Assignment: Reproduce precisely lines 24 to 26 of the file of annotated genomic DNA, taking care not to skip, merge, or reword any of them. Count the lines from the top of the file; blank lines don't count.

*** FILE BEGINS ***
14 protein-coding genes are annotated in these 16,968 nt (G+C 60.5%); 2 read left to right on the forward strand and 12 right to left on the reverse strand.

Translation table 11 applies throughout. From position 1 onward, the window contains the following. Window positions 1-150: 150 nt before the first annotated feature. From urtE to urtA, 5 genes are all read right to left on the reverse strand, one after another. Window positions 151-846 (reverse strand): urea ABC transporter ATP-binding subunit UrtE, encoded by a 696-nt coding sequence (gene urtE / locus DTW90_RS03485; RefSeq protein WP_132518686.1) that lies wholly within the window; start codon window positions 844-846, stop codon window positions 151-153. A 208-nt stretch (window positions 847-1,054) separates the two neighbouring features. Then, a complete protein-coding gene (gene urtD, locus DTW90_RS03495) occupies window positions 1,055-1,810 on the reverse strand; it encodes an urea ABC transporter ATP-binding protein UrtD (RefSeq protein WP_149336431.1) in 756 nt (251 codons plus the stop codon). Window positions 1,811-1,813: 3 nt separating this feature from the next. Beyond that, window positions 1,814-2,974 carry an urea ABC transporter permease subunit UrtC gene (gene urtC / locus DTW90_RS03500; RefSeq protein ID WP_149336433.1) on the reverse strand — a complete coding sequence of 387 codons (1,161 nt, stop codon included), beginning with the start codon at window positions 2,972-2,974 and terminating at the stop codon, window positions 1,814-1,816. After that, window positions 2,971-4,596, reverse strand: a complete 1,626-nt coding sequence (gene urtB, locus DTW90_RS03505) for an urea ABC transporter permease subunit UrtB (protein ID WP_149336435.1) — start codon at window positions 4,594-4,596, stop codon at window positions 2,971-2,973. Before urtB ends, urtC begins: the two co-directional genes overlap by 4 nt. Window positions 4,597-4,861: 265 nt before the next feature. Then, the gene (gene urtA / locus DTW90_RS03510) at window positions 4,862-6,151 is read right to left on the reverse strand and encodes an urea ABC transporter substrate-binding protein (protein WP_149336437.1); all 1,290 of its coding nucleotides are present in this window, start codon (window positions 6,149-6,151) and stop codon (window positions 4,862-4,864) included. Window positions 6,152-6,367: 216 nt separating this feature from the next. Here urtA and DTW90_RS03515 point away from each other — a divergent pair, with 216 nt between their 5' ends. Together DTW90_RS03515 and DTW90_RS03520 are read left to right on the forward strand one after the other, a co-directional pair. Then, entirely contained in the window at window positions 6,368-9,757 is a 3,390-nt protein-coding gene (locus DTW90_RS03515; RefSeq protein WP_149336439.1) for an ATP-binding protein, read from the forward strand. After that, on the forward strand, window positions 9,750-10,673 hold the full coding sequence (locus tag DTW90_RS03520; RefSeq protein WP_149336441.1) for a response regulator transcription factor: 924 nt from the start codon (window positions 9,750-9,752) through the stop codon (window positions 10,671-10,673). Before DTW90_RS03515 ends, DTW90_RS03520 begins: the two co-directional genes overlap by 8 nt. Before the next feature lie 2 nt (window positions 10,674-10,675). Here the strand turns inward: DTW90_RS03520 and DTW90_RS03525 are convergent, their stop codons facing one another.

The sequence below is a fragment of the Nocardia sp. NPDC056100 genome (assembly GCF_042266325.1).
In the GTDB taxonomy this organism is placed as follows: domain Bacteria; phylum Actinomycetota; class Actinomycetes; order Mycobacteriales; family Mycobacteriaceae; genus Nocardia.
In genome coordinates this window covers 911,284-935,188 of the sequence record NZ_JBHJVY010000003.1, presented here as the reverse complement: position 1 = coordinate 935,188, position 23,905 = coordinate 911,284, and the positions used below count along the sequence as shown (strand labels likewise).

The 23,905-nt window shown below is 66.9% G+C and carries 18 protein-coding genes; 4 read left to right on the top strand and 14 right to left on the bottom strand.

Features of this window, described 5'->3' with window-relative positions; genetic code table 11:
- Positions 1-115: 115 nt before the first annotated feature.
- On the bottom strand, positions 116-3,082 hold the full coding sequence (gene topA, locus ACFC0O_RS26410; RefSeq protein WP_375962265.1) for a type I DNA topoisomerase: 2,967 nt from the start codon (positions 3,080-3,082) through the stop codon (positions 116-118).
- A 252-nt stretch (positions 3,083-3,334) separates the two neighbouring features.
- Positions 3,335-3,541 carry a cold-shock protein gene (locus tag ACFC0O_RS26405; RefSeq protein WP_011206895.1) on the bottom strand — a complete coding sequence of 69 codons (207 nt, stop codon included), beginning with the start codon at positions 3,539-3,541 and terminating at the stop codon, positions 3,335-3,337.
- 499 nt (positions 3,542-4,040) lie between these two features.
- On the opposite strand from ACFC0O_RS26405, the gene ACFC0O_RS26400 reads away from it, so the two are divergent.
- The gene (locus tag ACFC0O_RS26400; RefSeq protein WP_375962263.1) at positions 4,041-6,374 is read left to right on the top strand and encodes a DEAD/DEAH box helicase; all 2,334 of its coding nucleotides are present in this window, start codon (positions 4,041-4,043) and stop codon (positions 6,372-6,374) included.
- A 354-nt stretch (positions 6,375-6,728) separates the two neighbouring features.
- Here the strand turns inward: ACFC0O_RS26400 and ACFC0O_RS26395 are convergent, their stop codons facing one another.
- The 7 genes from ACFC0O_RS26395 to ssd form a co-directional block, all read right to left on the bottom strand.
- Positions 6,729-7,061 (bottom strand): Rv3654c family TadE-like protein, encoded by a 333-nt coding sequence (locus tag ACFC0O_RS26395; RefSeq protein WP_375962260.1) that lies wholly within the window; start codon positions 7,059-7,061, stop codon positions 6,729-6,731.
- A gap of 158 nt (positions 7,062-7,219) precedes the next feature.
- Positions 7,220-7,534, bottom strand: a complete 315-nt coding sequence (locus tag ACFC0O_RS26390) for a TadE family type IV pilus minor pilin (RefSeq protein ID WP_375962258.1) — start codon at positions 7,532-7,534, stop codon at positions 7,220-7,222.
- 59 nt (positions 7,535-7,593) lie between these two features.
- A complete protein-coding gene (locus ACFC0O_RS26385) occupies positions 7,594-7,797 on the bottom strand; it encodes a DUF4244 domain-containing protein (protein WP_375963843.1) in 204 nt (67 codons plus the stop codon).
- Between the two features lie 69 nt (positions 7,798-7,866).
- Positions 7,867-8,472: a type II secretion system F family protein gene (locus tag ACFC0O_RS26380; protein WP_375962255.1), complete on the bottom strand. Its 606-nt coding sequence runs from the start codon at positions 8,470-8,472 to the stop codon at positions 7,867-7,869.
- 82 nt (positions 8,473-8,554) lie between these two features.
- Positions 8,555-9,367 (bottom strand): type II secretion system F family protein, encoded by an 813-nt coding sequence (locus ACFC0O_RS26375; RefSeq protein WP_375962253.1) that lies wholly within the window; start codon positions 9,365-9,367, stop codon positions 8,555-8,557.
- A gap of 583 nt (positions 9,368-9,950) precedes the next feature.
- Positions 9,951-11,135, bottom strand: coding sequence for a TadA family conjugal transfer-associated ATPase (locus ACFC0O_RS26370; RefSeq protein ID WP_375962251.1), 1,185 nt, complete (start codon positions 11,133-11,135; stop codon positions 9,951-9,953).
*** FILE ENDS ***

- Positions 7,867-8,472: a type II secretion system F family protein gene (locus tag ACFC0O_RS26380; protein WP_375962255.1), complete on the bottom strand. Its 606-nt coding sequence runs from the start codon at positions 8,470-8,472 to the stop codon at positions 7,867-7,869.
- 82 nt (positions 8,473-8,554) lie between these two features.
- Positions 8,555-9,367 (bottom strand): type II secretion system F family protein, encoded by an 813-nt coding sequence (locus ACFC0O_RS26375; RefSeq protein WP_375962253.1) that lies wholly within the window; start codon positions 9,365-9,367, stop codon positions 8,555-8,557.